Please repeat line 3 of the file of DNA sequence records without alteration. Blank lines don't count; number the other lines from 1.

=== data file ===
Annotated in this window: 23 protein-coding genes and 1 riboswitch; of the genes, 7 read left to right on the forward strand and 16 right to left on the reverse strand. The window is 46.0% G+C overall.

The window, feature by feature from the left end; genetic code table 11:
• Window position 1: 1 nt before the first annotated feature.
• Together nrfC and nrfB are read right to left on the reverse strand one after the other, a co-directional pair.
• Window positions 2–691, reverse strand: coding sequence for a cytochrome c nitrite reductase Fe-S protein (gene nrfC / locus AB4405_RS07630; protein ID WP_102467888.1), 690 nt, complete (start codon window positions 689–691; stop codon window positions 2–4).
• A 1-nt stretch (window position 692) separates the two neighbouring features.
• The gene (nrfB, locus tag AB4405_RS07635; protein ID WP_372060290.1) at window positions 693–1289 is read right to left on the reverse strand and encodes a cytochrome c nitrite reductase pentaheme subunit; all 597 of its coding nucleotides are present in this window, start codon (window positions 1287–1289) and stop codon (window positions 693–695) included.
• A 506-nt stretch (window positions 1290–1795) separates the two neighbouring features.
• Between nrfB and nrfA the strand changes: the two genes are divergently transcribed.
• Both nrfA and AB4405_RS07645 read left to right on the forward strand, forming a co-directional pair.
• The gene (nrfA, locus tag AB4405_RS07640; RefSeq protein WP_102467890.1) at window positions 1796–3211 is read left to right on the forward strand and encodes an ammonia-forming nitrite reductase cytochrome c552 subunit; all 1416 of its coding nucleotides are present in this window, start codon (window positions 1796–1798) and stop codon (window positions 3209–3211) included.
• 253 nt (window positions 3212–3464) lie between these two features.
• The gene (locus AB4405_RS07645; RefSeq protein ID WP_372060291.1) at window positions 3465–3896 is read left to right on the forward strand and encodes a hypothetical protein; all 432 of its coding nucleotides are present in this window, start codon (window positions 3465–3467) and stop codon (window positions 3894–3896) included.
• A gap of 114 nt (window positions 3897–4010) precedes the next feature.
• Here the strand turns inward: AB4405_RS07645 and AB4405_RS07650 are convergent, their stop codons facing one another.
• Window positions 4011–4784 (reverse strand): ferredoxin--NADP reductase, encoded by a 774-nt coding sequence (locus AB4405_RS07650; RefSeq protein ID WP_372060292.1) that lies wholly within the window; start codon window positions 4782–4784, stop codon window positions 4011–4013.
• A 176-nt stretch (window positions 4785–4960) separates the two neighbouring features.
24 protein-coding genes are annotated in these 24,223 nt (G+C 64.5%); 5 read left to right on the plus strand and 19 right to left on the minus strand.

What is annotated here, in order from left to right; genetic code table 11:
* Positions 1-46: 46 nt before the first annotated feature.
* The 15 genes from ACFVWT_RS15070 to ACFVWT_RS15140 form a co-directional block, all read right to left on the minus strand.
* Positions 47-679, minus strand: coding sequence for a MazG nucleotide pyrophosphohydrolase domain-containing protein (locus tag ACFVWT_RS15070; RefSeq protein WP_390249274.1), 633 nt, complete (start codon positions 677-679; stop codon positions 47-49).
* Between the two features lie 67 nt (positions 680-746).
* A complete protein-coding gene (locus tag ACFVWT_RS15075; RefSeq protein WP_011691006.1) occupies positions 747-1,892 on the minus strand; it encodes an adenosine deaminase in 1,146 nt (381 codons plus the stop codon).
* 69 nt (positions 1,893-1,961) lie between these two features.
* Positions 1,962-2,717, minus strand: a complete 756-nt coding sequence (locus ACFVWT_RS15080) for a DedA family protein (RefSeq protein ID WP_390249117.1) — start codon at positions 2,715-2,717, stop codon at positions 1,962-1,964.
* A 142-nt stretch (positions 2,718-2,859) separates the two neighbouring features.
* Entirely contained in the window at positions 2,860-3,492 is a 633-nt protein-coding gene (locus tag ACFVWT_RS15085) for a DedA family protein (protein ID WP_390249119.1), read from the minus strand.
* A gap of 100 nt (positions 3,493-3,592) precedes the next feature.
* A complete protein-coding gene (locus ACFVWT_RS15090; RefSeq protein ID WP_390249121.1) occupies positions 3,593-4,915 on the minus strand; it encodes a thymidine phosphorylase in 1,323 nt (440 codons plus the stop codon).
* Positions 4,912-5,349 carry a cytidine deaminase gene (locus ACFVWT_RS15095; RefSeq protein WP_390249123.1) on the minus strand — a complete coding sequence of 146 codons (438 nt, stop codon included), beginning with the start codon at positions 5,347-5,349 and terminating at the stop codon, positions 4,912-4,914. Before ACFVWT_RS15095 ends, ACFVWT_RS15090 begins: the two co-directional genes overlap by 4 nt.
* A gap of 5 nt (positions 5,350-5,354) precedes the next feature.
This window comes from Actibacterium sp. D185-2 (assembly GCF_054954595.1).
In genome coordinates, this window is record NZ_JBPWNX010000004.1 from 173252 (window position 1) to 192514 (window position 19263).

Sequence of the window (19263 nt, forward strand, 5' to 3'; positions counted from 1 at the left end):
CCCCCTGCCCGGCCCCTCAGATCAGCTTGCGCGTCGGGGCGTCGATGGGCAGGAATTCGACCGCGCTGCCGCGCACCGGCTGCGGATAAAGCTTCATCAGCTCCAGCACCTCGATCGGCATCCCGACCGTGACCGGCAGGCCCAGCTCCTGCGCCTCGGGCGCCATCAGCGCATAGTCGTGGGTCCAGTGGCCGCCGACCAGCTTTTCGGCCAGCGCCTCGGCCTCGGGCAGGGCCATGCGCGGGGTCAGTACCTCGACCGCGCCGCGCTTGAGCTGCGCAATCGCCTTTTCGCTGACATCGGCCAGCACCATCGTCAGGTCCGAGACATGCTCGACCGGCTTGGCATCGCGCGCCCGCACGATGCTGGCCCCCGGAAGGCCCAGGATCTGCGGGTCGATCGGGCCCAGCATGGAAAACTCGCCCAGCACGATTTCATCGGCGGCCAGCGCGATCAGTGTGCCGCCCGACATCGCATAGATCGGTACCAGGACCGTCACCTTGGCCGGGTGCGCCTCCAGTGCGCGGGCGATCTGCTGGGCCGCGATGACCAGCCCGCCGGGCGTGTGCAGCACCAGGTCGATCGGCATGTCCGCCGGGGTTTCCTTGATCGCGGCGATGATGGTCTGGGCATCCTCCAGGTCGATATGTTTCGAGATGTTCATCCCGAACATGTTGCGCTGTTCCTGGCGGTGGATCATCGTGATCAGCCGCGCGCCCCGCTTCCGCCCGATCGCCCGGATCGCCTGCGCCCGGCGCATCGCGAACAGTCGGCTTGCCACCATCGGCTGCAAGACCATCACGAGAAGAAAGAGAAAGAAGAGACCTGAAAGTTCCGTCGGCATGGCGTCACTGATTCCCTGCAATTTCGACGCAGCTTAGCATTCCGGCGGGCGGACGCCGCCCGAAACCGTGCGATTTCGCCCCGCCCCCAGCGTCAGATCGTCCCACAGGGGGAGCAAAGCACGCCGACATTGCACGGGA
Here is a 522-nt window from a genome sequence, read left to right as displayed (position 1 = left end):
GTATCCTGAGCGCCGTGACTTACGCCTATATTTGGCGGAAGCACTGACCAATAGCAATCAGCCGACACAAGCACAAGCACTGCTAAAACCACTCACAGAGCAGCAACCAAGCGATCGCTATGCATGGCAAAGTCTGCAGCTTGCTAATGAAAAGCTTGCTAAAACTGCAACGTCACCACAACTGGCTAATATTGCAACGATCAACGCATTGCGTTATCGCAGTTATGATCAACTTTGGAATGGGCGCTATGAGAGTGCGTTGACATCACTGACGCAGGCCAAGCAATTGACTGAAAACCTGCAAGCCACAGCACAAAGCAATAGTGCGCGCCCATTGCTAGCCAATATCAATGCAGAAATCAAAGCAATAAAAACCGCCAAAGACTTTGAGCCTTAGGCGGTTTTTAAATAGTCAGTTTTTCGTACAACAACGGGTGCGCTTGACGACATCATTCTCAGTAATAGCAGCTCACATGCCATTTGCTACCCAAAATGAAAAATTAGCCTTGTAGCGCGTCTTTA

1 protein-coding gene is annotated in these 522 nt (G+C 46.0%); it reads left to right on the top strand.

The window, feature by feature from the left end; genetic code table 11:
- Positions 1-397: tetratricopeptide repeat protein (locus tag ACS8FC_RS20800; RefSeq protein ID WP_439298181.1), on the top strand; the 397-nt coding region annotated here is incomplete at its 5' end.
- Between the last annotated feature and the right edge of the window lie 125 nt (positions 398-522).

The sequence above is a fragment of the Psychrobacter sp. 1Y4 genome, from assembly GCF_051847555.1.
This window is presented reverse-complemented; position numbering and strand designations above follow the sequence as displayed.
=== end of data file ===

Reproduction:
• Window position 1: 1 nt before the first annotated feature.